Wednesday, April 19, 2006

Sari magic

Friday night in Delhi we went to the Indian Habitat Center for an art exhibition opening. But not just any art exhibition—it was the first solo event done by our colleague and friend, Joe Demetro. Joe is the wacky High School art teacher that everyone loves. He works primarily in abstract painting as well as sculpture and I often don’t “get” his work, so I was a little nervous about the show but definitely wanted to be there to show my support.

My fellow Delhi-goers and I decided if we were going to an art gallery we were doing it right—suits for the men-folk and saris or dresses for the ladies. So we swanked out and spent about 5 hours at the gallery, listening to Joe give lectures, nibbling on elegant snacks, and gaining an increasing appreciation for the art. At the start of the evening, it was all pretty bewildering to me and while visually interesting, I couldn’t really say that I “liked” any of it particularly. But after hearing Joe explain some of the pieces, and after gazing at them for numerous hours, they grew on me until, by the end of the night, I was exclaiming over how much I loved “The Army” and how I wanted it for my house. Go figure.

As fun as the show was, the most memorable part of the evening was the responses Anne and I got from Indian men to our saris. Good heavens. Around Mussoorie, most everyone is used to Westerners in Indian clothing and so we don’t really get much attention at all when we wear salwar kameez or even saris. Apparently in Delhi, this is not the case. I was wearing a bright orange sari and Anne (blond and blue-eyed) was dressed in green and we attracted a truly astounding amount of attention. Some of it was very positive and affirming—as when one very proper and polite waiter at the restaurant we went to for dinner stepped forward as we were leaving to quietly announce “I just had to tell you how great you two look in your saris,” accompanied by enthusiastic head-nodding from the other waiters.

Some of it was weird, though. We got stared at a lot at the Habitat Center and seemed to be having a particularly strong effect on a certain Indian math professor who was wandering around the exhibit. We met him early into the evening, he complimented our outfits, and I thought that was that. Little did I know that he was keeping tabs on Anne and me all night and repeatedly approached another friend of ours to rave about our outfits as well as our decorum. “Oh, don’t they look lovely in their saris.” “And such demure ladies! See how they haven’t touched a drop of alcohol all night!” etc. etc. ad nauseum.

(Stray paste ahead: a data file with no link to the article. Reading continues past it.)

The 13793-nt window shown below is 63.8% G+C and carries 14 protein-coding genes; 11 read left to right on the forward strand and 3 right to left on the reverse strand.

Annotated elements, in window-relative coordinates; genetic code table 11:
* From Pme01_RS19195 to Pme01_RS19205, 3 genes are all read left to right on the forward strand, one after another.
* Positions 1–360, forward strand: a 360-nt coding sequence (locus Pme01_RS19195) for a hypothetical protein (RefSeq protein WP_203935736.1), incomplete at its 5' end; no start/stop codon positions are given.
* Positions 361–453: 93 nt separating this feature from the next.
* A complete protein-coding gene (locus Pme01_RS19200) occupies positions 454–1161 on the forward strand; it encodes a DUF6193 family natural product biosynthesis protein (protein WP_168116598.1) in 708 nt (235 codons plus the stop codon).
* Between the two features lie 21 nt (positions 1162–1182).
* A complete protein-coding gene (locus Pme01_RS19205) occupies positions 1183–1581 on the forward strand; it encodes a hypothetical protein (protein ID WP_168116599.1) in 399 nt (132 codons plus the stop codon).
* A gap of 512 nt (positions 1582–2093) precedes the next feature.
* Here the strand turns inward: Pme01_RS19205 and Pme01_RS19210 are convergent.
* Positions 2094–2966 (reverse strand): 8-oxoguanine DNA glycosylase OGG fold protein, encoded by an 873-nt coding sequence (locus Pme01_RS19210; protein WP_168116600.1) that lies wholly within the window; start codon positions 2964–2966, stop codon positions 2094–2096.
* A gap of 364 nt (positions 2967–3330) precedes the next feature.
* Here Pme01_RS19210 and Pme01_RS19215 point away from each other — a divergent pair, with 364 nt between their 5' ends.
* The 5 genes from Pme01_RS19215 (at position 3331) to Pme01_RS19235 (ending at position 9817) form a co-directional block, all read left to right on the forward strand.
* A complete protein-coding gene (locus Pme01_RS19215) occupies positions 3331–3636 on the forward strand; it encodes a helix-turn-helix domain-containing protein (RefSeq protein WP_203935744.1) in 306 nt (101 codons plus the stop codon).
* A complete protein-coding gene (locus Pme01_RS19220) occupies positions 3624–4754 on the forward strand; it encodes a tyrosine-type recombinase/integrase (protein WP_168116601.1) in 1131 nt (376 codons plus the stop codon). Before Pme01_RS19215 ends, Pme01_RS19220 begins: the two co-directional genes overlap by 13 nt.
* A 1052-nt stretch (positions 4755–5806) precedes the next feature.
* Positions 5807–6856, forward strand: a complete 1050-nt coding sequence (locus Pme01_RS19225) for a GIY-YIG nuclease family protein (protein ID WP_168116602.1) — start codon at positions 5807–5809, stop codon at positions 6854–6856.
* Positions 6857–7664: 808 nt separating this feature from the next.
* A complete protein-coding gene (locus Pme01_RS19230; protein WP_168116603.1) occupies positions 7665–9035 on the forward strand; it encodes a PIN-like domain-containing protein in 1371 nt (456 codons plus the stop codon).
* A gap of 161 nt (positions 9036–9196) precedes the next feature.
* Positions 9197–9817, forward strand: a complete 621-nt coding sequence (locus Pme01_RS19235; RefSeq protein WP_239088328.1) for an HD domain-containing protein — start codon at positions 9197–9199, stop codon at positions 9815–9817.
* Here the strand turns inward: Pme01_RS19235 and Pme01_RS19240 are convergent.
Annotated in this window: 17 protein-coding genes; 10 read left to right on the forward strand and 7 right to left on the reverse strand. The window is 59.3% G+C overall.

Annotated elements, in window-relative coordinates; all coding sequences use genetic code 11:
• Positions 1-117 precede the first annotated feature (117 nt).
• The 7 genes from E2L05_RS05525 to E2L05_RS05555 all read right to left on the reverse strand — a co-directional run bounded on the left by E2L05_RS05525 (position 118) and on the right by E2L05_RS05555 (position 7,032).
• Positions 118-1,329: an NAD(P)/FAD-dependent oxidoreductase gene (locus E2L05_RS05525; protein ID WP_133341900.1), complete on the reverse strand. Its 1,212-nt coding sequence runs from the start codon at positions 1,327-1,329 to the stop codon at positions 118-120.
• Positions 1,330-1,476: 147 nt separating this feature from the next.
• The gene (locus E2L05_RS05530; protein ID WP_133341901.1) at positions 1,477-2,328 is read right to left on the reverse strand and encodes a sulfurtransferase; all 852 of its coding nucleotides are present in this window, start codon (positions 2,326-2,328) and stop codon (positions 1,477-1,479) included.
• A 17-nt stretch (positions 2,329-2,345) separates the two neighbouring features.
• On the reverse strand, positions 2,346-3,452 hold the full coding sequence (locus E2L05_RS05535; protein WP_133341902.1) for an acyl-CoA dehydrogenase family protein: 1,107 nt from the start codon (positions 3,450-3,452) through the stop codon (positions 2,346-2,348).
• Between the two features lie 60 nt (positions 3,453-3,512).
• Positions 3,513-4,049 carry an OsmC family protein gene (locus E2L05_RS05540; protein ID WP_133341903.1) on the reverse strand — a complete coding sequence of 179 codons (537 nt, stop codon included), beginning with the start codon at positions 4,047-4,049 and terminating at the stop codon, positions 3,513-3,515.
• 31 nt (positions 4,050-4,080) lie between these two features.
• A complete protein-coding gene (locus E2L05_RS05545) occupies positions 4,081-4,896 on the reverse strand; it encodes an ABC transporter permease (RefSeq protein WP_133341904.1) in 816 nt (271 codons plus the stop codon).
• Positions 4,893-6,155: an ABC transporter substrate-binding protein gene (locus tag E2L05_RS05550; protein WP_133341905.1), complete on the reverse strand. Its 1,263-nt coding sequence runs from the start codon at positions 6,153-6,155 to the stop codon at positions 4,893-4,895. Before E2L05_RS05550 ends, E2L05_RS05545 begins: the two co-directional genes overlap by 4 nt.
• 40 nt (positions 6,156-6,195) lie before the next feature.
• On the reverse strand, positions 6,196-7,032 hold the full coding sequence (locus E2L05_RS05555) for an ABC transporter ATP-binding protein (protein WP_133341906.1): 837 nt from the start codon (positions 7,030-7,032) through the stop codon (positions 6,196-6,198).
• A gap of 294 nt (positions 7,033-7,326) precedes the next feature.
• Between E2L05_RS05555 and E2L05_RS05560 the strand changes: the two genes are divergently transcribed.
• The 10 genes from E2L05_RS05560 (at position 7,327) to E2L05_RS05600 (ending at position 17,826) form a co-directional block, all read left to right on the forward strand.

And then, toward the end of the night (after consuming a fair quantity of alcohol, we suspect) he once again cornered Anne and me to continue his review. We were informed that we were “ideal Indian ladies” and that we fully and brilliantly fulfilled his mental image of what an Indian woman should be. Okay, fine. A little strange and socially inept, but fine.

But then it became clear that he seemed to think that this miraculous state of Indian femininity had been achieved through our living in India. He commented on what a positive influence Indian culture must have had on us to cause us to be so refined and lovely! By this point I was tired of him and somewhat pissed off by the implied criticism of my own culture and we bid him a somewhat curt adieu.

I love my saris and I shall not be deterred from wearing them by the fact that some men are overly fond of the look. However, I think I would be uncomfortable in one if I was ever out and about alone and will stick to group events.

PS – As a fun postscript, as I was writing this blog, I got a call from the guard at the school gate to inform me that my tailor had arrived with, you guessed it, more saris for me. BRIGHT pink chiffon with matching pink blouse and a gorgeous red cotton sari that was purchased by my great-grandmother over fifty years ago. I’m so excited! My friends and I have declared Fridays “sari” days and dress accordingly. Fun!


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